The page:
Consider this. I can purchase a flat of fresh blueberries for $30-$35 at a farmers market. Undoubtedly there will be some waste, bruising, and I may or may not be able to use them all before they spoil. I will also need to wash them and dry them off prior to using (depending on what I’m making with them). However, if I purchase a #10 can of freeze-dried blueberries, I still get 90-95% of the ORIGINAL fresh produce nutrition, without any bruising or waste. Plus there’s no need to wash and dry them, or to sort through them and clean off any stems. The freeze-dried produce is picked at their prime and I get them without any pesticides or any other “yucky” ingredients. In addition, the shelf life of the brand I prefer (I haven’t checked on ALL of the brands) is 20 years. Not only that, but the Blue Chip brand (a.k.a. Morning Moos) also guarantees that AFTER you’ve opened that big #10 can, it’s guaranteed for its taste, texture, and nutrition for a full 18 months! So there’s no need to be overwhelmed at the thought of opening the can.

My husband and I munch on the freeze-dried fruits as snacks quite frequently during the day. And when I watch for the sales, I’m paying LESS than I would have had to pay for fresh produce.

Photo c/o freeze-dried-food.com

Photo c/o freeze-dried-food.com

The benefits of freeze-dried foods deserve restating:

Last 20 years on the shelf
Last 18 months after opening
No yucky ingredients
Taste great
Easy to use
AND COST LESS

Sometimes the “costs less” component of freeze-dried foods is hard to wrap our minds around. We think in terms of paying $1.29 for a small pint of berries, for example. But then when we see the price tag for a #10 can of freeze-dried produce at $25-$30, we choke. Keep in mind you’re getting a LOT of produce that can easily replace a flat of produce you would purchase elsewhere.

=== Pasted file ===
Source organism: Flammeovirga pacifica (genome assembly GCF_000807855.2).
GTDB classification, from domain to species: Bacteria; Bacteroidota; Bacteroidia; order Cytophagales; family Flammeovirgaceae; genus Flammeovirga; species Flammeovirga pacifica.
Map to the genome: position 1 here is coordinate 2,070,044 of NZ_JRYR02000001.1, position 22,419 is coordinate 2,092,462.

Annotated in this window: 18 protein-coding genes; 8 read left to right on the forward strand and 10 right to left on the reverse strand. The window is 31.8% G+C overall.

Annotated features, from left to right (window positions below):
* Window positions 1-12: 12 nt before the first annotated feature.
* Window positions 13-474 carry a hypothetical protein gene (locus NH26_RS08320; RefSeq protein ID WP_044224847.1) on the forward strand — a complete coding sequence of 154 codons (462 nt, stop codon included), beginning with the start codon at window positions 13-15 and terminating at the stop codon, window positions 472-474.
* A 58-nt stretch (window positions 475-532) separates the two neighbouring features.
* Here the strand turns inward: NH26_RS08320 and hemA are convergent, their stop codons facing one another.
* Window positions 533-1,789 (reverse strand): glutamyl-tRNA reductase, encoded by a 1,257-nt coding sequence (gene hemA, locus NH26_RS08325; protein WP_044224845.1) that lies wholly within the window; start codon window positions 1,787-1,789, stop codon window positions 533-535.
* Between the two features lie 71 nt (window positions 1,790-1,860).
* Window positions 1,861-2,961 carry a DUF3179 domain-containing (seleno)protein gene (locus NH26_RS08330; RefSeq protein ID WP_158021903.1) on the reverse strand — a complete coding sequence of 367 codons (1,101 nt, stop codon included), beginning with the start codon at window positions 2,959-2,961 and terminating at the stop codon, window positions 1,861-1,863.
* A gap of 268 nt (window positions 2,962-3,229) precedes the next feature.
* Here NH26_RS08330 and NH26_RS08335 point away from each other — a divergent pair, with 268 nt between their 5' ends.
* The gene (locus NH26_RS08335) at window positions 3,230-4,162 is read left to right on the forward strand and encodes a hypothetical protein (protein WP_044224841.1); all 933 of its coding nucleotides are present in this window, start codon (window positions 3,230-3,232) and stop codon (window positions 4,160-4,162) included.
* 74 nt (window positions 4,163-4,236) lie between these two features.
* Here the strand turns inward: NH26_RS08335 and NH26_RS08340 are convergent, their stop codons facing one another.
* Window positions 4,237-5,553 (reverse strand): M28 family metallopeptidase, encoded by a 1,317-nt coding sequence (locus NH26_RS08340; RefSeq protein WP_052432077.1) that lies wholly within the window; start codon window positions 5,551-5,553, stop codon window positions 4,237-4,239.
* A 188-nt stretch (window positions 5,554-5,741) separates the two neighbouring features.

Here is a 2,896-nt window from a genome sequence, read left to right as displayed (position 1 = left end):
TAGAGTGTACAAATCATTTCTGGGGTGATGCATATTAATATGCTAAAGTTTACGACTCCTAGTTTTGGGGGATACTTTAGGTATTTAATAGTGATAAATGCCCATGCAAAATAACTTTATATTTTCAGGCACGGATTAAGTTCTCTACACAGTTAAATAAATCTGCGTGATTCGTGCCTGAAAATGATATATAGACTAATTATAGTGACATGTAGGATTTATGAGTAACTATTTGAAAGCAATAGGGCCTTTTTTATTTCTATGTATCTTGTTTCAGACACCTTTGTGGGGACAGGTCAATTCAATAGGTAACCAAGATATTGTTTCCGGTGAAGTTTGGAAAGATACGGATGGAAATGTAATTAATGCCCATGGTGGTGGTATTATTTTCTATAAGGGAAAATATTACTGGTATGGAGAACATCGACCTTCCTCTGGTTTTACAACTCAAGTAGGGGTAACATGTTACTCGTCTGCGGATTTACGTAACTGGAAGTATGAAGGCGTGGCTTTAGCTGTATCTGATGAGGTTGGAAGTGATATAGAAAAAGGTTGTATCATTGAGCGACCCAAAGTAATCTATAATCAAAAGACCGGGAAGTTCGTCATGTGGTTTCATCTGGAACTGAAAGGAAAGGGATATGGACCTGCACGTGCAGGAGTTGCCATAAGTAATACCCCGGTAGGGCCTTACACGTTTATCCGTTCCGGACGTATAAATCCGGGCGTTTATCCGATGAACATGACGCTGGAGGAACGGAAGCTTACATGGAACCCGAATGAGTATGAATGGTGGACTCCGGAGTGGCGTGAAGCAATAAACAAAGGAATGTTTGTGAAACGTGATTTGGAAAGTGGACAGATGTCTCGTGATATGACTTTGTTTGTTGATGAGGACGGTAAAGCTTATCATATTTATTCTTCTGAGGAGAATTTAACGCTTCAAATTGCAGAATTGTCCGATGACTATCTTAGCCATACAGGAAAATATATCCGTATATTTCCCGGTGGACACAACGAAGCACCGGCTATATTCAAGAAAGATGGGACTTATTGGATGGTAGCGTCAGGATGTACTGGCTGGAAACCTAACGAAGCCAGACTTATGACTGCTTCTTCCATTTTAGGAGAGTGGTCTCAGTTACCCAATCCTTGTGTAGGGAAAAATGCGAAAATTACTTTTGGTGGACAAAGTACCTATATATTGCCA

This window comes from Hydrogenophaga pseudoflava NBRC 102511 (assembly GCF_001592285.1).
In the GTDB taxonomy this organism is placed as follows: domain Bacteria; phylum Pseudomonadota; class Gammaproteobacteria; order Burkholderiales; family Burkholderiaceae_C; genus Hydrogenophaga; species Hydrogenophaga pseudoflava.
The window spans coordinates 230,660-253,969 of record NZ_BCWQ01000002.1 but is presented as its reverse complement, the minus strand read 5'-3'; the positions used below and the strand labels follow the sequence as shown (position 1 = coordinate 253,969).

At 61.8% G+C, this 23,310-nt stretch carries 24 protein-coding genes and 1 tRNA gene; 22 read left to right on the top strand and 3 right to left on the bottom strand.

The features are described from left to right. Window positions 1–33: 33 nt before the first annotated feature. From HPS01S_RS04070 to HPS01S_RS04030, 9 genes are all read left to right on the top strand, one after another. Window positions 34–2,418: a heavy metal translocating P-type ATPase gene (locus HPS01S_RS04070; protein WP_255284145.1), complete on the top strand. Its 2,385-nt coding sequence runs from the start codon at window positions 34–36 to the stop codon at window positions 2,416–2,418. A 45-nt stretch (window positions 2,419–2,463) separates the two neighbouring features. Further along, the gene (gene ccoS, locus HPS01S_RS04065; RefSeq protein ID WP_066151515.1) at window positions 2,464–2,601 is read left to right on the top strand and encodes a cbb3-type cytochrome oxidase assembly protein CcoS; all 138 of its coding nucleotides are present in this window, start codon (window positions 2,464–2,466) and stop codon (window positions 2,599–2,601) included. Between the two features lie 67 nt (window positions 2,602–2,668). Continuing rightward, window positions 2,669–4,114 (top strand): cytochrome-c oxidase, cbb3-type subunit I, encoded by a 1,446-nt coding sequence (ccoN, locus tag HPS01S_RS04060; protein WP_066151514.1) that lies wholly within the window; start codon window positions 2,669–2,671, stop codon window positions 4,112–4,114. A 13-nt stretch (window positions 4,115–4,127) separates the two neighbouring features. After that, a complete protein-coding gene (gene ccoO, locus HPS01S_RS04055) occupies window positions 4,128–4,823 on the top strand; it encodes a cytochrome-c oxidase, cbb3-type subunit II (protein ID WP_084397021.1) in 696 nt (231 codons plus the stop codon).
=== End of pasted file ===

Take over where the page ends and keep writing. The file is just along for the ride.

As opposed to dehydrated foods, freeze-dried foods reconstitute with much less water and time. In fact, in many instances, I don’t even bother reconstituting a lot of what I use by relying on the moisture in the dish I’m making or the heat from cooking to do the work for me. That way I get a much fresher, powerful burst of flavor. Even better, with freeze-dried products I don’t have to waste freezer space on the items which may or may not taste mushy or get freezer burn.

Even more important, these foods are really nutritious FOODS as opposed to somethings I bring home from the processed foods aisles. Can words ending in “oxins” “ose” “itrates” or ithin” really be considered “food?”

Freeze-dried foods also look prettier and more appetizing in my meals. I recently purchased a muffin mix with “real blueberries” in it. The “blueberries” were just shredded little bits. So the next time I had a hankering for blueberry muffins, I simply put some of my whole freeze-dried fruit in them. My volunteer munchers scarfed them down.